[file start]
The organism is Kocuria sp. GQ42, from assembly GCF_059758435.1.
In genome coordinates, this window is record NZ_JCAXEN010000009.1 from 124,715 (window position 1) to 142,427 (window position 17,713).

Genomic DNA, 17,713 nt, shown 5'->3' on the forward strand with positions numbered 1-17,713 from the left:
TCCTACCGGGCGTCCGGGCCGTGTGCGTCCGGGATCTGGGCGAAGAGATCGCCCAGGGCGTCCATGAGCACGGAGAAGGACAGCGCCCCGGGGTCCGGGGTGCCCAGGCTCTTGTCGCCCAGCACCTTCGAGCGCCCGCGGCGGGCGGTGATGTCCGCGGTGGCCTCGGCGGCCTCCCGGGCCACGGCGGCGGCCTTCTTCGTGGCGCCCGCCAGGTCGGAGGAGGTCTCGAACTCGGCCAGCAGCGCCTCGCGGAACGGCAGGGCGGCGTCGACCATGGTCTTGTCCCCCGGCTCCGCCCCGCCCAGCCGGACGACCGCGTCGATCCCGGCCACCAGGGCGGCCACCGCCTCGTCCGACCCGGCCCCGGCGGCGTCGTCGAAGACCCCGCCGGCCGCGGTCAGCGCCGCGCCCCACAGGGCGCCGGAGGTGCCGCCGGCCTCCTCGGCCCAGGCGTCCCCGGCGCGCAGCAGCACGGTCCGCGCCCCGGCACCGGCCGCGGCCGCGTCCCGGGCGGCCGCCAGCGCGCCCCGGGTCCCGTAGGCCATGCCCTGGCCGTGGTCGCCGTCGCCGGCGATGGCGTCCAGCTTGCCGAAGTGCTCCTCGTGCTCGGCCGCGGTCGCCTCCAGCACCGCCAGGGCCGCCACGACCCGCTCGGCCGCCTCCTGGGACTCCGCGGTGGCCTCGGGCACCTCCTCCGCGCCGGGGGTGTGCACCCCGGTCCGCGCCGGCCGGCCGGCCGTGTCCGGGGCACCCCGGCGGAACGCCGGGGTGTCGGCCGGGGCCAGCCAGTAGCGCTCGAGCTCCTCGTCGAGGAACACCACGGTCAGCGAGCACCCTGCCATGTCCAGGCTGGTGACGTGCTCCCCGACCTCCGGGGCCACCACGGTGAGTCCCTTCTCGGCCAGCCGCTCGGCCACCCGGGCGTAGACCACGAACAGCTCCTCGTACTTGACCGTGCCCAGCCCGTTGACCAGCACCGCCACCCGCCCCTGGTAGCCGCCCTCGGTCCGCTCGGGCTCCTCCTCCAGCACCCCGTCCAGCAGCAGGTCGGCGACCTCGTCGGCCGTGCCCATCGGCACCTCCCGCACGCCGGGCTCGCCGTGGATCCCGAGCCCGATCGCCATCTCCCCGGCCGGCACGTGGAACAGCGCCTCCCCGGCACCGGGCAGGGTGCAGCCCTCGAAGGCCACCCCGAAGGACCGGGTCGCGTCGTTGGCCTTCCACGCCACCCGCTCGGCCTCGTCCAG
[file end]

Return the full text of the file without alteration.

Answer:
The organism is Kocuria sp. GQ42, from assembly GCF_059758435.1.
In genome coordinates, this window is record NZ_JCAXEN010000009.1 from 124,715 (window position 1) to 142,427 (window position 17,713).

Genomic DNA, 17,713 nt, shown 5'->3' on the forward strand with positions numbered 1-17,713 from the left:
TCCTACCGGGCGTCCGGGCCGTGTGCGTCCGGGATCTGGGCGAAGAGATCGCCCAGGGCGTCCATGAGCACGGAGAAGGACAGCGCCCCGGGGTCCGGGGTGCCCAGGCTCTTGTCGCCCAGCACCTTCGAGCGCCCGCGGCGGGCGGTGATGTCCGCGGTGGCCTCGGCGGCCTCCCGGGCCACGGCGGCGGCCTTCTTCGTGGCGCCCGCCAGGTCGGAGGAGGTCTCGAACTCGGCCAGCAGCGCCTCGCGGAACGGCAGGGCGGCGTCGACCATGGTCTTGTCCCCCGGCTCCGCCCCGCCCAGCCGGACGACCGCGTCGATCCCGGCCACCAGGGCGGCCACCGCCTCGTCCGACCCGGCCCCGGCGGCGTCGTCGAAGACCCCGCCGGCCGCGGTCAGCGCCGCGCCCCACAGGGCGCCGGAGGTGCCGCCGGCCTCCTCGGCCCAGGCGTCCCCGGCGCGCAGCAGCACGGTCCGCGCCCCGGCACCGGCCGCGGCCGCGTCCCGGGCGGCCGCCAGCGCGCCCCGGGTCCCGTAGGCCATGCCCTGGCCGTGGTCGCCGTCGCCGGCGATGGCGTCCAGCTTGCCGAAGTGCTCCTCGTGCTCGGCCGCGGTCGCCTCCAGCACCGCCAGGGCCGCCACGACCCGCTCGGCCGCCTCCTGGGACTCCGCGGTGGCCTCGGGCACCTCCTCCGCGCCGGGGGTGTGCACCCCGGTCCGCGCCGGCCGGCCGGCCGTGTCCGGGGCACCCCGGCGGAACGCCGGGGTGTCGGCCGGGGCCAGCCAGTAGCGCTCGAGCTCCTCGTCGAGGAACACCACGGTCAGCGAGCACCCTGCCATGTCCAGGCTGGTGACGTGCTCCCCGACCTCCGGGGCCACCACGGTGAGTCCCTTCTCGGCCAGCCGCTCGGCCACCCGGGCGTAGACCACGAACAGCTCCTCGTACTTGACCGTGCCCAGCCCGTTGACCAGCACCGCCACCCGCCCCTGGTAGCCGCCCTCGGTCCGCTCGGGCTCCTCCTCCAGCACCCCGTCCAGCAGCAGGTCGGCGACCTCGTCGGCCGTGCCCATCGGCACCTCCCGCACGCCGGGCTCGCCGTGGATCCCGAGCCCGATCGCCATCTCCCCGGCCGGCACGTGGAACAGCGCCTCCCCGGCACCGGGCAGGGTGCAGCCCTCGAAGGCCACCCCGAAGGACCGGGTCGCGTCGTTGGCCTTCCACGCCACCCGCTCGGCCTCGTCCAG